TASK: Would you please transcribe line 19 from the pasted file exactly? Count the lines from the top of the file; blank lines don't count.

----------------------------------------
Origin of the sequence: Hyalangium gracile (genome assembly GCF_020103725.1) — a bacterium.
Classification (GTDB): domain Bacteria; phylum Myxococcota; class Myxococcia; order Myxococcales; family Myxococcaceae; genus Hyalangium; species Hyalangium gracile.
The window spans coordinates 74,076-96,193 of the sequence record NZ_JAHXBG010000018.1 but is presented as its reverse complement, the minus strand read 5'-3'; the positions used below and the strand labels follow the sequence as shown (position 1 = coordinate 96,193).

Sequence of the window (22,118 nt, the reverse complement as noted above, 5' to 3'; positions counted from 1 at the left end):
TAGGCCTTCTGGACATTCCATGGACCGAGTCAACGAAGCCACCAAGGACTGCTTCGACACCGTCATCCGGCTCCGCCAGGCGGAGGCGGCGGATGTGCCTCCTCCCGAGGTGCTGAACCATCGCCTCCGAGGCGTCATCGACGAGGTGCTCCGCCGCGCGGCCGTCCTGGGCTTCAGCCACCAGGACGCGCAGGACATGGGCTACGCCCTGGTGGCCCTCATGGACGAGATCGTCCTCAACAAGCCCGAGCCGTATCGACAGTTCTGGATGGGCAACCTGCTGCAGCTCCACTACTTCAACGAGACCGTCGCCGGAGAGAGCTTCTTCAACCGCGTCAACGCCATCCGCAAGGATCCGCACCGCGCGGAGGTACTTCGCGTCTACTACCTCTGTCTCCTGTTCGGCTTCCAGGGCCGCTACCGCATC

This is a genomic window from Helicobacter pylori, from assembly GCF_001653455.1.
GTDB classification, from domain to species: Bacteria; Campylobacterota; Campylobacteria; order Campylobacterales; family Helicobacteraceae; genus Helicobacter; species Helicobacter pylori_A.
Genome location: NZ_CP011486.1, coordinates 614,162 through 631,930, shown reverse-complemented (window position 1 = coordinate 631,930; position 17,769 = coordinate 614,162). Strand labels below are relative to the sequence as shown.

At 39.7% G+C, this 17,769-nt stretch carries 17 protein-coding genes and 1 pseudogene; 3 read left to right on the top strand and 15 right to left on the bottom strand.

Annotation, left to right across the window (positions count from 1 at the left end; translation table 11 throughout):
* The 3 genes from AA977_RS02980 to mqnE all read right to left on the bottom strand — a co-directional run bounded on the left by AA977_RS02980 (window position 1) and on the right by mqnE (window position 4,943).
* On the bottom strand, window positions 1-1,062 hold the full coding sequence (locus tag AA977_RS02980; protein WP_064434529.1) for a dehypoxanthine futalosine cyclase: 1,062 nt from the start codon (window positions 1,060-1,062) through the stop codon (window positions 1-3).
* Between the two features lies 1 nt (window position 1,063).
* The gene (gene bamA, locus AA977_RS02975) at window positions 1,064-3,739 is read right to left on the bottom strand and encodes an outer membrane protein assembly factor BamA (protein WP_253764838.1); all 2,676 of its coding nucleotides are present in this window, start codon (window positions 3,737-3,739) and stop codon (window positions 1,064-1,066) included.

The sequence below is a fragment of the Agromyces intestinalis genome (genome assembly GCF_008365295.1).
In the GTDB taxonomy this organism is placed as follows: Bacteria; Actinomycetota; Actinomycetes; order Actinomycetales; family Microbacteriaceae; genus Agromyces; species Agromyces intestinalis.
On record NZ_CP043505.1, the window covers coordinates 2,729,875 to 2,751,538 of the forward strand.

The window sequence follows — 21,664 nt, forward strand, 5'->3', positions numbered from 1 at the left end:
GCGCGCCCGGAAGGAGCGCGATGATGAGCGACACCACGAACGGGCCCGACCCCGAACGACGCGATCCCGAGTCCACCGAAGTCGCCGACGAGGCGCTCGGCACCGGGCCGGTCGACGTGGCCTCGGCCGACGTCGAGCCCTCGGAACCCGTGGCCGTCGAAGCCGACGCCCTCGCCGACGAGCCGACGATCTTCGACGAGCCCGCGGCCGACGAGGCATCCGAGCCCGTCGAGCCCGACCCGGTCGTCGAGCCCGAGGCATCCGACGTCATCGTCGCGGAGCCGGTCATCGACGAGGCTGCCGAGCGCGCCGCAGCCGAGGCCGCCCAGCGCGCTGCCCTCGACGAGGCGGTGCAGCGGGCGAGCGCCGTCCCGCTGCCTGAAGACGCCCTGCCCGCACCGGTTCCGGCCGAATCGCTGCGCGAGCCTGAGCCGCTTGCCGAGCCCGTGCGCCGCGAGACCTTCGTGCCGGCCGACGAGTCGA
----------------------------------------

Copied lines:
GCGCGCCCGGAAGGAGCGCGATGATGAGCGACACCACGAACGGGCCCGACCCCGAACGACGCGATCCCGAGTCCACCGAAGTCGCCGACGAGGCGCTCGGCACCGGGCCGGTCGACGTGGCCTCGGCCGACGTCGAGCCCTCGGAACCCGTGGCCGTCGAAGCCGACGCCCTCGCCGACGAGCCGACGATCTTCGACGAGCCCGCGGCCGACGAGGCATCCGAGCCCGTCGAGCCCGACCCGGTCGTCGAGCCCGAGGCATCCGACGTCATCGTCGCGGAGCCGGTCATCGACGAGGCTGCCGAGCGCGCCGCAGCCGAGGCCGCCCAGCGCGCTGCCCTCGACGAGGCGGTGCAGCGGGCGAGCGCCGTCCCGCTGCCTGAAGACGCCCTGCCCGCACCGGTTCCGGCCGAATCGCTGCGCGAGCCTGAGCCGCTTGCCGAGCCCGTGCGCCGCGAGACCTTCGTGCCGGCCGACGAGTCGA